Her Friend Said:

        O girl like Vaikuṇṭha
        of the great lord
        who spanned this world surrounded by the swirling ocean
        the lovely koṉṟai begin to bud
        awaiting your lover’s return

        they haven’t yet bloomed
        into dense garlands of gold
        that hang from a thick canopy of leaves.


The Friend Said:

        The dark bull-like night lost to the fiery red morning
        now it has returned desiring victory:
        this brief lowly evening

        O girl whose tender breasts are bound in cloth
        don’t despair for your bangles
        Won’t the tall lord who sealed a pact
        and measured worlds
        give you grace?


She Said:

        I desired the dense fragrant garland
        of cool lovely tulasī adorning the crown
        of our lord of heavens
        who holds the beautiful curved disc

        my lustre turns to paleness
        when it came swiftly
        stretching into days months years aeons
        and now it’s here to torture me
        the night now a thousand aeons.


She Said:

        I didn’t say ‘He became the end of days and swallowed the seven worlds.’
        I saw a dark fruit
        observed ‘It’s the colour of the sea.’

        My mother then said ‘What impertinence!’
        ‘She speaks of the colour of the one who swallowed worlds.’
        Speak to her dear friend. My mother scolds me.


She Said:

        The lovely young moon that tears
        the unshrinking dense darkness
        of this endless swirling night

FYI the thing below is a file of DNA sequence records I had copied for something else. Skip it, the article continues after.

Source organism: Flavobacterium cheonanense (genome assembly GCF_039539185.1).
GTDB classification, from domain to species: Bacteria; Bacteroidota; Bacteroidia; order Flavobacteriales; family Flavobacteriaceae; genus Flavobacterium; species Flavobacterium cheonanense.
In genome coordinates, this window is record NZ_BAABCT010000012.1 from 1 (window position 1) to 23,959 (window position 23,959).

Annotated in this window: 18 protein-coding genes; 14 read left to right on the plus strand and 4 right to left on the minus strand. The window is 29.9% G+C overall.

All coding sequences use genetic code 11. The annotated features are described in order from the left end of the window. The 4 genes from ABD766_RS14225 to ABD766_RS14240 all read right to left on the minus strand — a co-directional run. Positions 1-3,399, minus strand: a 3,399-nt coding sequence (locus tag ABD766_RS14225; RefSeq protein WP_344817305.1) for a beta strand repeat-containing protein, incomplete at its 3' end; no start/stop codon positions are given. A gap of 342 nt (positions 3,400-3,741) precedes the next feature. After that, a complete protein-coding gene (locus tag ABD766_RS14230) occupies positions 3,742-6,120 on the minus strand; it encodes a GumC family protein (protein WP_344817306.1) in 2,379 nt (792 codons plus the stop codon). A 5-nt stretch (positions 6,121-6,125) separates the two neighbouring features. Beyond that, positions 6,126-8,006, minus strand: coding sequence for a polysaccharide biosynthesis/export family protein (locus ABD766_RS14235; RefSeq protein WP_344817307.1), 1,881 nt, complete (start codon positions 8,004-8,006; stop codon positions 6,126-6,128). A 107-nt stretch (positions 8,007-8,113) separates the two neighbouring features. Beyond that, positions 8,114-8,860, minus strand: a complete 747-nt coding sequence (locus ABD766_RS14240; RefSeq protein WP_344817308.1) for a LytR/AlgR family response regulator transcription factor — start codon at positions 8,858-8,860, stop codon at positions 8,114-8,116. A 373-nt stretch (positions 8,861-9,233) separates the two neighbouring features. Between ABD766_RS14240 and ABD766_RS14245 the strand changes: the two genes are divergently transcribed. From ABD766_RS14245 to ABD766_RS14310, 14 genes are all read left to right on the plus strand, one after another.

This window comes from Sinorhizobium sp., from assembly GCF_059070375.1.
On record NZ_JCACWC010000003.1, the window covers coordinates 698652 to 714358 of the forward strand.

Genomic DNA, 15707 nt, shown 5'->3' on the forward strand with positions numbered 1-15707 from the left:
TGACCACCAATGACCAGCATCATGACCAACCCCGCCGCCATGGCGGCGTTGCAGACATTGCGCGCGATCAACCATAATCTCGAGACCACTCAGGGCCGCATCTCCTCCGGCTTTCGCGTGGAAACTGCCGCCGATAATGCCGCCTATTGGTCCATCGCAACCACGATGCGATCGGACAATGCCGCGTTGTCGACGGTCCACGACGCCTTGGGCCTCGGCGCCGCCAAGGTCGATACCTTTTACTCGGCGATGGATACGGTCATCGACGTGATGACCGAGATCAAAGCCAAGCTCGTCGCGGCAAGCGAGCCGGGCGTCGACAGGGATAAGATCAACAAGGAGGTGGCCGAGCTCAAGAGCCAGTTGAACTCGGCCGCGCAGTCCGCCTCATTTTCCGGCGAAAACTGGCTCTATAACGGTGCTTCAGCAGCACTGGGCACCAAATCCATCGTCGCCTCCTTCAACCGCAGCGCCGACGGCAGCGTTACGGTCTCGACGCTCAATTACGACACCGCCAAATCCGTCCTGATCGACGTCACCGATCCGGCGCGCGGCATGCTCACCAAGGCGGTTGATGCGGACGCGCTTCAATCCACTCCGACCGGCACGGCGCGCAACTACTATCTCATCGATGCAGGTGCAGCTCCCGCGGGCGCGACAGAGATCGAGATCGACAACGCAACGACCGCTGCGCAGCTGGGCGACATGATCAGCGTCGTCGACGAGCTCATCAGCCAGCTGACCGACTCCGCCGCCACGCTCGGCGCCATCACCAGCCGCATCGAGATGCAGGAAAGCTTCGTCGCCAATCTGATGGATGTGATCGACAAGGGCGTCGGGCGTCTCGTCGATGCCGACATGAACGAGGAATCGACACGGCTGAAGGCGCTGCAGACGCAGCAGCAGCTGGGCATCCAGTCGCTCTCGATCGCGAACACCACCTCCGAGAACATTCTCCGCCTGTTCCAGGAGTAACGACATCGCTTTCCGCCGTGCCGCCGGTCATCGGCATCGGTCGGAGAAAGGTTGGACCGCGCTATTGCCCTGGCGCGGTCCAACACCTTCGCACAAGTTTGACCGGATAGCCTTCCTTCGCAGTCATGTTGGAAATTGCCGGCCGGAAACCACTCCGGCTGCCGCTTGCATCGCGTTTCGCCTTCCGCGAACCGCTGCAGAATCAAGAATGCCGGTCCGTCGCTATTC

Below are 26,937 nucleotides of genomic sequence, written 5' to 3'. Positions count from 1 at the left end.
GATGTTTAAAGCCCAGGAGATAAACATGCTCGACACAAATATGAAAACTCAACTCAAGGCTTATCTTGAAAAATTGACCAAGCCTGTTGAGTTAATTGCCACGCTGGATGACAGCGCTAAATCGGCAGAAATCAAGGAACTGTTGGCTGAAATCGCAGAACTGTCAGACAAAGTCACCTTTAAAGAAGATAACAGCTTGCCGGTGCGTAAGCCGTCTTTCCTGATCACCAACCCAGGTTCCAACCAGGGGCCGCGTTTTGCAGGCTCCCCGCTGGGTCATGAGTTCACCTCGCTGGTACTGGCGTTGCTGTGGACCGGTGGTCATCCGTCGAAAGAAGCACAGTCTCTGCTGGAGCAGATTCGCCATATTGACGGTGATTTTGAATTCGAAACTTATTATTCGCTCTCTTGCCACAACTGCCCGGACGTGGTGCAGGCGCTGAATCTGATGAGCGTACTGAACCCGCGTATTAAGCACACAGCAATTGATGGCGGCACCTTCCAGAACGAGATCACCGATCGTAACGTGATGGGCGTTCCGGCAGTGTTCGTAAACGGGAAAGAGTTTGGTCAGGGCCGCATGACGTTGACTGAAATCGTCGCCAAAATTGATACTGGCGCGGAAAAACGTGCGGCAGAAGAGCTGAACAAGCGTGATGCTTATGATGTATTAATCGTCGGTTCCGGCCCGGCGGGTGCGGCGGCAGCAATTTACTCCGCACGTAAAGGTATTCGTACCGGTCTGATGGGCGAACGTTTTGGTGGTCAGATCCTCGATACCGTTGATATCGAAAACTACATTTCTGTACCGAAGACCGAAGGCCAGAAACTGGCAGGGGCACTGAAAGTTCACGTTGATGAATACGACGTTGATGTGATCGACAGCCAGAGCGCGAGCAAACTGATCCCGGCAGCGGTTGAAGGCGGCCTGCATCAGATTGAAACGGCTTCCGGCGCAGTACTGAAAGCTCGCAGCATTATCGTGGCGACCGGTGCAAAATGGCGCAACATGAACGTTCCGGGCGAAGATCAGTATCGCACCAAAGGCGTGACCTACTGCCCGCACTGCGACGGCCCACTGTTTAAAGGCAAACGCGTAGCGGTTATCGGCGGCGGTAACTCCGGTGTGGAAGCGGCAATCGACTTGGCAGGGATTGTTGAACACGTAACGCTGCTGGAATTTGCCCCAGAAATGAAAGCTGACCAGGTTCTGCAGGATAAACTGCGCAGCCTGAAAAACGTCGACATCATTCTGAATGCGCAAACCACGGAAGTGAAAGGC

tears me through. It strengthens

        I am alone
        my heart fixed on the garland of tulasī.
        Is this any way to live
        waiting for my lustre to return?


Her Mother Said:

        Like a white cow in the sky
        the white moon spills its bright white moonlight
        to delight the world,
        evening ripens.

        Is it right that the one who protects the seven worlds
                lord who holds the fiery disc
                that glows like the sun
        allows this lonely girl to suffer so?


Her Friend Said:

        His long eyes closed, he slumbers
        upon his bed that rests
        on rolling rising ocean waves.
        When he comes awake
        he swallows worlds

        a fresh gentle breeze wafts
        having devoured the fragrance of tulasī
        adorning the crown of that same one
        who uprooted the great mountain
        turned it on its head.


He Said:

        O your bright faces slay me
        with their arrow-sharp eyes that dart like keṇṭai
        and brows that curve like fearsome bows

        Are you from Vaikuṇṭha where his devotees abide
                that place where the lord reclines
                on the sea with its lovely waves
                that push rounded conch shells to shore?
        Or are you from this earth?


She Said:

        My innocent heart desires
        the buds of cool lovely tulasī that adorn
        the one who spread everywhere
        measured this world.

        Is it a surprise the white moon
                closes the broad petals of the lovely lotus
                makes the delicate āmpal bloom
        spreads like poison everywhere
        wanting my white bangles?


She Said:

        The beautiful young moon wails
        when the sun falls on the crimson battlefield.

        The lowly evening arrives with the tulasī
                of the master of the gods
                who made Laṅka a terrible battlefield
        as a companion
        to steal my beauty to torment me.